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Lecture 17

PSYC 2265 Lecture 17: PSYC 2265 – Lecture 17 – Autobiographical Memory: Forgetting and Emotions
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by OneClass1150173 , Winter 2017
6 Pages
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Winter 2017

Department
Psychology
Course Code
PSYC 2265
Professor
Dave Cann
Lecture
17

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PSYC 2265 Lecture 17 Autobiographical Memory: Forgetting and Emotions
The Reminiscence Bump
People recall a disproportionately greater number of memories for events that occur
between ages 10 to 30
o There's a bump for things people prefer, and events they think are important or
historically significant
o A marked preference for songs that were popular when they were between 10
and 30
o Books that are memorable tend to be read between 10 and 40
o Similar effects are found for memorable movies
o Bump also for semantic memories learned in adulthood
Things we learn in early adulthood are remembered best
Memory mechanisms favour the retrieval of events from early adulthood due to their
importance and distinctiveness
o These events are thought of (rehearsed) often due to their importance and are
not subject to much interference because of their distinctiveness
Cognitive abilities and brain function are at their peak during this time period (better
recall)
Notion of identity formation
o Adolescence to early adulthood is the critical period for forming an identity
(events occurring in this time range will be defining of the life story)
Forgetting
A standard forgetting curve for the period immediate preceding recall
o Recent events are remembered best
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Memory drops from nearly 75% correct to less than 33% correct over a 4 year period
(Wagenaar, 1986)
o Like the classic forgetting curve (Ebbinghaus)
Common cause of forgetting in AM is lack of rehearsal (without rehearsal, memory
suffers)
Interference potential is great with AM
o Many events occur over the last month; retrieval is more difficult since no
memory is likely to stand out as being distinct
Many daily events are routine
o Events tend to blend together (transition from AM to autobiographical fact)
Retrieval Cues for AM
Out of the "W" questions (what, when, where, who), what is the most helpful, while when
is the least helpful
This is consistent with Brewer (1988) who used a diary study
o Locations (where) and time (when) were poor cues but actions (what) were good
cues
o Indicates that repetition of events leads to poor AM
o Replicates Linton (1975) which shows a transition from AM to autobiographical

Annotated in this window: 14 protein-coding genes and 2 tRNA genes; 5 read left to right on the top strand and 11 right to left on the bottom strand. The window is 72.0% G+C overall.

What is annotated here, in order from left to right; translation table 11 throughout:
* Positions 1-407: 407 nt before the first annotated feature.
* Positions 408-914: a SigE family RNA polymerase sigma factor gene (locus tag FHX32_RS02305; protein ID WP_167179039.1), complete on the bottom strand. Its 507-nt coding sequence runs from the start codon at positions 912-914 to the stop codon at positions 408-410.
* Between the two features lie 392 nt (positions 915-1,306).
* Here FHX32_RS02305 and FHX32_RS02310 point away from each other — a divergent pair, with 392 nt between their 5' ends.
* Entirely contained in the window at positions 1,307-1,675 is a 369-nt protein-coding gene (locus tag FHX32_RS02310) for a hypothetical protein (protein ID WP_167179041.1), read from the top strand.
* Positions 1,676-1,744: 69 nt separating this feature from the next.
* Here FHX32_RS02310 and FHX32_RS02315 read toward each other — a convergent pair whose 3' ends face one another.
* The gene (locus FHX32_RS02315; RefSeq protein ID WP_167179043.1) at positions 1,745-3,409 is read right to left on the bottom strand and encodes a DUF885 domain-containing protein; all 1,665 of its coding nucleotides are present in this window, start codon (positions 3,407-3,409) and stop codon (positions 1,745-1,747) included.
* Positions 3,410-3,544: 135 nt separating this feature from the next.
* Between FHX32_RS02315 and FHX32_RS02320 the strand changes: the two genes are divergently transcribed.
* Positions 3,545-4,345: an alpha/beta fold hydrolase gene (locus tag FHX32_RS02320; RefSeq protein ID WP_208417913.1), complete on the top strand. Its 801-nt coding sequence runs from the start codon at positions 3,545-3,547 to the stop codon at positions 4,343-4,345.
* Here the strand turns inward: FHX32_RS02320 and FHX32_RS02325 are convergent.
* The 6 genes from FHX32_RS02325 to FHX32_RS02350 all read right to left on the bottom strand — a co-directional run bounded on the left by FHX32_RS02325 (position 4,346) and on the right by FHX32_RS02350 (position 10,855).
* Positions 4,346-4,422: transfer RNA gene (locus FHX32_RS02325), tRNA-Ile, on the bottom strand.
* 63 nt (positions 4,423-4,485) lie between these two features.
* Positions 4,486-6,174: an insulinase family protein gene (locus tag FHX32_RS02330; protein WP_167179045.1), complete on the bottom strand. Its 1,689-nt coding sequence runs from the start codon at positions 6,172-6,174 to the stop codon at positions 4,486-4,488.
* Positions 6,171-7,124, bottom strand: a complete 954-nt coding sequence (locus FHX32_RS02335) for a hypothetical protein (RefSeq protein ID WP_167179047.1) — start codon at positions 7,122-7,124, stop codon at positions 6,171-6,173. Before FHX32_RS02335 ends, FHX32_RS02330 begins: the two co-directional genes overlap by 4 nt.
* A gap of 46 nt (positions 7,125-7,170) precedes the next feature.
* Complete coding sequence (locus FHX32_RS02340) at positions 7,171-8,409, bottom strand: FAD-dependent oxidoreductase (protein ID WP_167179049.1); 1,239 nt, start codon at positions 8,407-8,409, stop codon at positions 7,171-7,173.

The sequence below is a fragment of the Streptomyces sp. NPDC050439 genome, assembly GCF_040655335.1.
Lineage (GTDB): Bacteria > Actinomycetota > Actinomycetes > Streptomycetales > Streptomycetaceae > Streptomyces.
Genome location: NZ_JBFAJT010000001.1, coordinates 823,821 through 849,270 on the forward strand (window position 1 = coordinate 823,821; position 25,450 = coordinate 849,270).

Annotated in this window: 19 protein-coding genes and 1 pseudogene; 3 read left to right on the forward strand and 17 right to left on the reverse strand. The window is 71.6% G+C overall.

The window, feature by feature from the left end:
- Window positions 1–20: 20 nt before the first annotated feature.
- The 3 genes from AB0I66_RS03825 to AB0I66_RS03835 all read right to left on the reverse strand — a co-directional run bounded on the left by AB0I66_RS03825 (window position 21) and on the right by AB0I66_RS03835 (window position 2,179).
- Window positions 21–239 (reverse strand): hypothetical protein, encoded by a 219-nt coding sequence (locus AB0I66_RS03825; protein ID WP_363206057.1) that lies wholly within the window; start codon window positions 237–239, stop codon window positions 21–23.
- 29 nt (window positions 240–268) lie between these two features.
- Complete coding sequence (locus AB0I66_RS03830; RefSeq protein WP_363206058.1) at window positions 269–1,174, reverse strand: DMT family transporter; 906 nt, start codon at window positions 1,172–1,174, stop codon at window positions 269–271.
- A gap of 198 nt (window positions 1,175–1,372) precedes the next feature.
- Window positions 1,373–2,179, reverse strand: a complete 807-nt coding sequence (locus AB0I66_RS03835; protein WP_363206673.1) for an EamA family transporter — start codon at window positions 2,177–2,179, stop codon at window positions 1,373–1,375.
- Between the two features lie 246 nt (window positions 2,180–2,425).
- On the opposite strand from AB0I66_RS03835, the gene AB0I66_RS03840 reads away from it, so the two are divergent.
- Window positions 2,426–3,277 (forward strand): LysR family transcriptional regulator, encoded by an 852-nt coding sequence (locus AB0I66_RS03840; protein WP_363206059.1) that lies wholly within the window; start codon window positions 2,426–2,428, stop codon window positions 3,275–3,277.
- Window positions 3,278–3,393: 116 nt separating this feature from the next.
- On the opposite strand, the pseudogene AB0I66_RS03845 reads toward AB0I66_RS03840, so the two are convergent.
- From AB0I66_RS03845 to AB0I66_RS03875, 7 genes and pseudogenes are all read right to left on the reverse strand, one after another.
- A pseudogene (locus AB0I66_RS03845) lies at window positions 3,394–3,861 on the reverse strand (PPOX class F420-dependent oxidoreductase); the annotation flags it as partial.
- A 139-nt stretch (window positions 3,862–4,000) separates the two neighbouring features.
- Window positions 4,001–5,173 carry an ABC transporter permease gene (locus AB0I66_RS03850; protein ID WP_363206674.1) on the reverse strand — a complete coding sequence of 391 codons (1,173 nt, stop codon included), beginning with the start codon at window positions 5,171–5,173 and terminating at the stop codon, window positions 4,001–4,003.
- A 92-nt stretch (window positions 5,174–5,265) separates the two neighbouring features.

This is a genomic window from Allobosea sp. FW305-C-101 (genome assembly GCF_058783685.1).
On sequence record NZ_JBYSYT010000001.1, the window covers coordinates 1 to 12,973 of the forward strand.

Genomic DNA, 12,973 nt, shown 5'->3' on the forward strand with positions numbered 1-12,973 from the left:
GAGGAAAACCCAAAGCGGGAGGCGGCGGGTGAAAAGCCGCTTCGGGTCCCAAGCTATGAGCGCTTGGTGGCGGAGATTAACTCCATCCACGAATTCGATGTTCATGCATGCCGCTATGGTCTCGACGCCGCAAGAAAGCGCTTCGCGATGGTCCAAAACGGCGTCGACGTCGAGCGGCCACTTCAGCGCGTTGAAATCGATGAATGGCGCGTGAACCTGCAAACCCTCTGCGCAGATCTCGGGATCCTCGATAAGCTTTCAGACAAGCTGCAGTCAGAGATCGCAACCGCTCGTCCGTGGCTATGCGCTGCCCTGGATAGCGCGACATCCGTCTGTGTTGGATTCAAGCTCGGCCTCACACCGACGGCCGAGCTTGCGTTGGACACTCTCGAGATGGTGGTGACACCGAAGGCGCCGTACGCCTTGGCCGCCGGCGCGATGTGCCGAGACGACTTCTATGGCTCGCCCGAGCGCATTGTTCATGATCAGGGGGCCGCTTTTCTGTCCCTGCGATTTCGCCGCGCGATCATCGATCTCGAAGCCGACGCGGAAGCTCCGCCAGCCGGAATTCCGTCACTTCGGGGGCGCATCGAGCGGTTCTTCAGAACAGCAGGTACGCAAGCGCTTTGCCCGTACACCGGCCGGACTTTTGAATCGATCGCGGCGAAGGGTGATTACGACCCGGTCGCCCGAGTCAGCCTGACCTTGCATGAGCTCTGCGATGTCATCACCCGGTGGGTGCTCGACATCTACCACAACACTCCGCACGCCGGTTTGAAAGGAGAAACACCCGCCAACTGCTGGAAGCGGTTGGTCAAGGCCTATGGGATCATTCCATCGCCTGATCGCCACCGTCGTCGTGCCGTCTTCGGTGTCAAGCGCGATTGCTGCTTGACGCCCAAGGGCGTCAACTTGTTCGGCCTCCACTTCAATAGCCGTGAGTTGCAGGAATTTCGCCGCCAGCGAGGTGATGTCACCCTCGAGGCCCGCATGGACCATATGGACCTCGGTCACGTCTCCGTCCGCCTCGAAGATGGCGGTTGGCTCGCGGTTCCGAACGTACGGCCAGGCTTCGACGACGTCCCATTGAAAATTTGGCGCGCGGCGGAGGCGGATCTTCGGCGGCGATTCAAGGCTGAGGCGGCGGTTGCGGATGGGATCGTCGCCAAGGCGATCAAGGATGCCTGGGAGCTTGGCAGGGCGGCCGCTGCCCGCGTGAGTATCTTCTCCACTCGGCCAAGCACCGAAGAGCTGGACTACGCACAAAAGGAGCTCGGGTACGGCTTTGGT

fact
Constructivist Model of AM
Proposes that AM is reconstructed from an autobiographical knowledge base (not from
whole episodes)
Levels of knowledge in AM
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Description
PSYC 2265 – Lecture 17 – Autobiographical Memory: Forgetting and Emotions The Reminiscence Bump • People recall a disproportionately greater number of memories for events that occur between ages 10 to 30 o There's a bump for things people prefer, and events they think are important or historically significant o A marked preference for songs that were popular when they were between 10 and 30 o Books that are memorable tend to be read between 10 and 40 o Similar effects are found for memorable movies o Bump also for semantic memories learned in adulthood ➢ Things we learn in early adulthood are remembered best • Memory mechanisms favour the retrieval of events from early adulthood due to their importance and distinctiveness o These events are thought of (rehearsed) often due to their importance and are not subject to much interference because of their distinctiveness • Cognitive abilities and brain function are at their peak during this time period (better recall) • Notion of identity formation o Adolescence to early adulthood is the critical period for forming an identity (events occurring in this time range will be defining of the life story) Forgetting • A standard forgetting curve for the period immediate preceding recall o Recent events are remembered best • Memory drops from nearly 75% correct to less than 33% correct over a 4 year period (Wagenaar, 1986) o Like the classic forgetting curve (Ebbinghaus) • Common cause of forgetting in AM is lack of rehearsal (without rehearsal, memory suffers) • Interference potential is great with AM o Many events occur over the last month; retrieval is more difficult since no memory is likely to stand out as being distinct • Many daily events are routine o Events tend to blend together (transition from AM to autobiographical fact) Retrieval Cues for AM • Out of the "W" questions (what, when, where, who), what is the most helpful, while when is the least helpful • This is consistent with Brewer (1988) who used a diary study o Locations (where) and time (when) were poor cues but actions (what) were good cues o Indicates that repetition of events leads to poor AM o Replicates Linton (1975) which shows a transition from AM to autobiographical fact Constructivist Model of AM • Proposes that AM is reconstructed from an autobiographical knowledge base (not from whole episodes) • Levels of knowledge in AM o People possess an autobiographical knowledge base that is organized hierarchically, with three distinct layers of knowledge • Organization and retrieval o The first layer is lifetime periods: substantial slices of our lifetime characterized by specific goals, plans, or themes ➢ Within a given periods, autobiographical knowledge is organized into different thematic categories (e.g. work, academics, relationships) o The second layer is general events: a more specific representation of particular events that occurred over the lifetime period in question ➢ Knowledge at the general-event level can be used to access information at the third level of storage o The third layer is event-specific knowledge: here are sensory-perceptual details that can be used to construct/specify a given memory o Autobiographical remembering is a process of retrieval that proceeds from general to specific levels of the AM knowledge base